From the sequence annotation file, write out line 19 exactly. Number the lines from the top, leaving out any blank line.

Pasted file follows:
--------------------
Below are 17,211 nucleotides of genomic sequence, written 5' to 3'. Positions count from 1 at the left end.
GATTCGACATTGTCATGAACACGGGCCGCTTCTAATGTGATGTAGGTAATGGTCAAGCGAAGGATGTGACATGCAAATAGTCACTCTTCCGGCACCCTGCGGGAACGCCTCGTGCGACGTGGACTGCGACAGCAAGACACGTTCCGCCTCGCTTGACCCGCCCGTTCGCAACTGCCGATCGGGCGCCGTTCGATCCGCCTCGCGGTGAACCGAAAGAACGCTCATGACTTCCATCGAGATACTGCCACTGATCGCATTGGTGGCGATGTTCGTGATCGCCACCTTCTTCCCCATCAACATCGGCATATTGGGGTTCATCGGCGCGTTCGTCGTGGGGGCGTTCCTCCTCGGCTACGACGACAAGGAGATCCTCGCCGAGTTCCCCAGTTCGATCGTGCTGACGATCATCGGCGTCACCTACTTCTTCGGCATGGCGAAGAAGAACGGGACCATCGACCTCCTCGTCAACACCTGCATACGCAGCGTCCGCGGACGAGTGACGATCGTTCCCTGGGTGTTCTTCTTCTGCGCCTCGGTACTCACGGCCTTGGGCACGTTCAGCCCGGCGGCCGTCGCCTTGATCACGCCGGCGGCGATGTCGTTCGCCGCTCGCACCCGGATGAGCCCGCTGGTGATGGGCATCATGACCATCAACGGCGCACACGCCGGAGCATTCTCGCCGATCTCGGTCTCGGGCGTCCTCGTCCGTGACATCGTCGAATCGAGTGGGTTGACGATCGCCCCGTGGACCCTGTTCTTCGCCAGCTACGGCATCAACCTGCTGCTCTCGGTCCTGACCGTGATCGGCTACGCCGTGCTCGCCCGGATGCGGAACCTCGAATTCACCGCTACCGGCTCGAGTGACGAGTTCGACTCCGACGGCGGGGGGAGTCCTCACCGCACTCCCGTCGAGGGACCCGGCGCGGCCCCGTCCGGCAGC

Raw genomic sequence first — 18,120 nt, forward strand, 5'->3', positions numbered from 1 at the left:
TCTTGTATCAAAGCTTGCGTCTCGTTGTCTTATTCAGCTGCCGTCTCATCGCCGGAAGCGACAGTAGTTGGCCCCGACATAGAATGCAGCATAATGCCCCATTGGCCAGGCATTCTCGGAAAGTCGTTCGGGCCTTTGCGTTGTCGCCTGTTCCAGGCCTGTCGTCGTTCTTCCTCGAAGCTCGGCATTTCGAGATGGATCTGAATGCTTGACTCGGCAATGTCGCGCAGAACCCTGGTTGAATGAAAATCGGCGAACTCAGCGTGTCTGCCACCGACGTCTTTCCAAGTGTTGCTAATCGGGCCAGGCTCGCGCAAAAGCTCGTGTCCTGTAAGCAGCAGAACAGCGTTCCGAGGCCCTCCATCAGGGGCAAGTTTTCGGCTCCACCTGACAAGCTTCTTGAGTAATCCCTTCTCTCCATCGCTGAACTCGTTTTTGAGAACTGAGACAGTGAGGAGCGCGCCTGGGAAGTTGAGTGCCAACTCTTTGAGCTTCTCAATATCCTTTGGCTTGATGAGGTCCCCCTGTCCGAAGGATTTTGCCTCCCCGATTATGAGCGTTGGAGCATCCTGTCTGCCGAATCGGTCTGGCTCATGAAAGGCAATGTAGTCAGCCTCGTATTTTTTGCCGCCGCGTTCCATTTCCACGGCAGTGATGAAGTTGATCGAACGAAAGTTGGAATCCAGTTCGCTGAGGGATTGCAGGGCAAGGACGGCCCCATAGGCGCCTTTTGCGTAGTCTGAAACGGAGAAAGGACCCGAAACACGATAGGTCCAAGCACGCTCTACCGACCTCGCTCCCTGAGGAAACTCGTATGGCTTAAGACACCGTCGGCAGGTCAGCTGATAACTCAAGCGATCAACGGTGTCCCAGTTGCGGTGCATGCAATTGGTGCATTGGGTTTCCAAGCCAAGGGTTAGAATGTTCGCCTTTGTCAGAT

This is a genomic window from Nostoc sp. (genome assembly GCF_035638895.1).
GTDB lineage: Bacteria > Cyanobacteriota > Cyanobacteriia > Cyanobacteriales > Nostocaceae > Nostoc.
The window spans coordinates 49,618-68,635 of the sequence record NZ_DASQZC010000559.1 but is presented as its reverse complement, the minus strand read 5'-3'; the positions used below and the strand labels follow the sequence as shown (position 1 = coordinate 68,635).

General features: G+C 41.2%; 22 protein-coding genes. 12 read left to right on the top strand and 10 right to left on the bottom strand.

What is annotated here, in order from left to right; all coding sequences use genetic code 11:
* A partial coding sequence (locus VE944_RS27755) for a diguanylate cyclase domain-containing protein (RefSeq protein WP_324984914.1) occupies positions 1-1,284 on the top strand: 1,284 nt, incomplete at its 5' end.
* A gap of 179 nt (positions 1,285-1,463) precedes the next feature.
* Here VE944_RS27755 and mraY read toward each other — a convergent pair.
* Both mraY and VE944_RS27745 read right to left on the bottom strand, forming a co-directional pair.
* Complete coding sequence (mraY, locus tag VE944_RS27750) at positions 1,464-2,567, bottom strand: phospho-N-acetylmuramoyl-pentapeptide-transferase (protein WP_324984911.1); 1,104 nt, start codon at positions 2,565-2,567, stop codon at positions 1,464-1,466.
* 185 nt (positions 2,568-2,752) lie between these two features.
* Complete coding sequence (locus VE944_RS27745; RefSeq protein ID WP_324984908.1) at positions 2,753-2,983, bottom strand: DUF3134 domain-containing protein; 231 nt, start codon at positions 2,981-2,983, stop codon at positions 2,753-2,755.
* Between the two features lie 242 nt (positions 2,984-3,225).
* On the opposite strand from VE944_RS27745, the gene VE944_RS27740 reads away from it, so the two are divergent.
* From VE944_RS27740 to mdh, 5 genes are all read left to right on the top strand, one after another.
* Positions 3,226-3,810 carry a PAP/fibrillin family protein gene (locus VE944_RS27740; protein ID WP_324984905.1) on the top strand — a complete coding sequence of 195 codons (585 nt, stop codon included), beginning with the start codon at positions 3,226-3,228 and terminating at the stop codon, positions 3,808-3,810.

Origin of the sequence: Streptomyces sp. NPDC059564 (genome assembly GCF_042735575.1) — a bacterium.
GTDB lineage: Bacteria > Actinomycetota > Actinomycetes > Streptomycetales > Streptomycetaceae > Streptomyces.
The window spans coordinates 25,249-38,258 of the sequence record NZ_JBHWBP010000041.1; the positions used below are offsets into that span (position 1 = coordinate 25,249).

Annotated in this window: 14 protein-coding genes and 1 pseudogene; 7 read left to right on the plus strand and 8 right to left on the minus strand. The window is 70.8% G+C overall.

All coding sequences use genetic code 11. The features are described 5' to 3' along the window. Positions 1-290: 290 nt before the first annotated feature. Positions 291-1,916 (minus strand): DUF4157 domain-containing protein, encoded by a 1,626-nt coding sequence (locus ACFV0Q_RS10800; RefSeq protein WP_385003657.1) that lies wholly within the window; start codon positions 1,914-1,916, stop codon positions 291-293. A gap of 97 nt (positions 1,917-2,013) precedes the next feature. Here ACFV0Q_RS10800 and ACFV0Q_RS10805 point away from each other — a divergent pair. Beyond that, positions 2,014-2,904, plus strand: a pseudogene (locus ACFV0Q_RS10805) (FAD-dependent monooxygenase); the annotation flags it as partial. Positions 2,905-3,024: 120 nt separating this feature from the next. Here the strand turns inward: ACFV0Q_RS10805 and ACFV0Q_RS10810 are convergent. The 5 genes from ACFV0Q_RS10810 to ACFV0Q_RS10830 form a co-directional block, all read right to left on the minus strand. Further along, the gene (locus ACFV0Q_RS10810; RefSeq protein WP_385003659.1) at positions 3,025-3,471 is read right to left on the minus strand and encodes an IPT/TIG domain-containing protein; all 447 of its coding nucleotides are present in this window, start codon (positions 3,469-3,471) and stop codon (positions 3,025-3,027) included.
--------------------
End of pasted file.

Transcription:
* From VE944_RS27740 to mdh, 5 genes are all read left to right on the top strand, one after another.